Our December 2022 Creator of the Month, Simon Beck draws nature’s unique geometry with his alpine snow art.
To his knowledge, Simon Beck is the only snow artist in the world. Certainly, his creations – geometric patterns stamped into snow that settles on the mountainside – are unique. An orienteer-turned-downhill-skier, Simon is at home in winter. From his base in Les Arcs, he travels the world with his snowshoes adding fleeting beauty to alpine landscapes that inspire him. Yet, his snow art started “as something of a joke”, he tells The Great Outdoors. Upon completing his first snow work spontaneously after a day skiing, Simon was “amazed” at how it looked from above.
Words: Francesca Donovan | Images: Simon Beck
As a youngster, Simon yearned to be on top of hills, looking down. Early adventures to Box and Butser Hill, to name a few, left him wanting more. His “big is beautiful mentality” was nurtured when he encountered the geometric shape of Crib Goch and experienced an “insane urge” to climb. On seeing An Teallach for the first time, he “charged off leaving the keys of my motorcycle in the ignition. Fortunately, it was still there when I returned!”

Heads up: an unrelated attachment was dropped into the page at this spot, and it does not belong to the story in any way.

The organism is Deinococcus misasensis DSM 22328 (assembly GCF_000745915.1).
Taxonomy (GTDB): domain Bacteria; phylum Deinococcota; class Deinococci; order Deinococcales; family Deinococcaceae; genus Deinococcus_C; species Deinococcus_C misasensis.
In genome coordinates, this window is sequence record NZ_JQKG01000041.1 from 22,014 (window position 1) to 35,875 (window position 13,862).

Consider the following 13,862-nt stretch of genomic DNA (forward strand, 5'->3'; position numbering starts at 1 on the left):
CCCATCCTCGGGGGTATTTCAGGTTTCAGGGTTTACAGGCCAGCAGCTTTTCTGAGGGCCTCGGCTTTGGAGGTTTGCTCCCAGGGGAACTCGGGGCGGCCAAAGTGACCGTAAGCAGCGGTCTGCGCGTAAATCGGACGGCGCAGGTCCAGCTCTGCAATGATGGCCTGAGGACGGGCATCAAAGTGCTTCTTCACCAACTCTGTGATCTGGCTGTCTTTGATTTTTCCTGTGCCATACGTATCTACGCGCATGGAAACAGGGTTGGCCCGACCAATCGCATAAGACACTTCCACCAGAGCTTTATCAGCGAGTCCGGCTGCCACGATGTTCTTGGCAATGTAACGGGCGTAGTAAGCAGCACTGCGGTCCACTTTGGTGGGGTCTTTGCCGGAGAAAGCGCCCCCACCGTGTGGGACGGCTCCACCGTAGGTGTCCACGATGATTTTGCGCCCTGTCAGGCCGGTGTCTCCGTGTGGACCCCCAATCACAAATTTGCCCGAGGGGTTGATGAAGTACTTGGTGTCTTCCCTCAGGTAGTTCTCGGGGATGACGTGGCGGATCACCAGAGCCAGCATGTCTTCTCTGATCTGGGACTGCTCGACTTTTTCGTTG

For Simon, “a mountain without snow is like a wine without alcohol. It just isn’t the real thing.” He likes the texture of fresh snow and the way it sparkles when touched by light. Drawn to the fractal shapes observable in both nature and his art, Simon’s pieces can take more than three days to complete, depending on conditions. Planning and measuring of cardinal points is vital to compositions. It’s like “mapmaking in reverse – making something on the ground agree with something drawn on paper”.
Using judgement, compass bearings and pace counting, Simon walks these drawings to life in the snow where they stay, shifting with the climate and absorbing new life as explorers make their own marks on the slopes. Each step Simon – who is “somewhat backward in my use of technology” – takes leaves a stroke in this challenging, ever-changing art form. “A big drawing is as tiring as hiking Mont Blanc in a day,” Simon muses – he’s summited six times but won’t again due to the deteriorating glaciers.
“Drawing is a different way of hiking in the mountains. It’s more comfortable and generally easier than getting to the top. In a way, it’s a bit of a cop-out.” Having already reached the peaks of his fair share of mountains, however, Simon is happy to skip the summits in the name of art.
Read more in the latest issue of The Great Outdoors.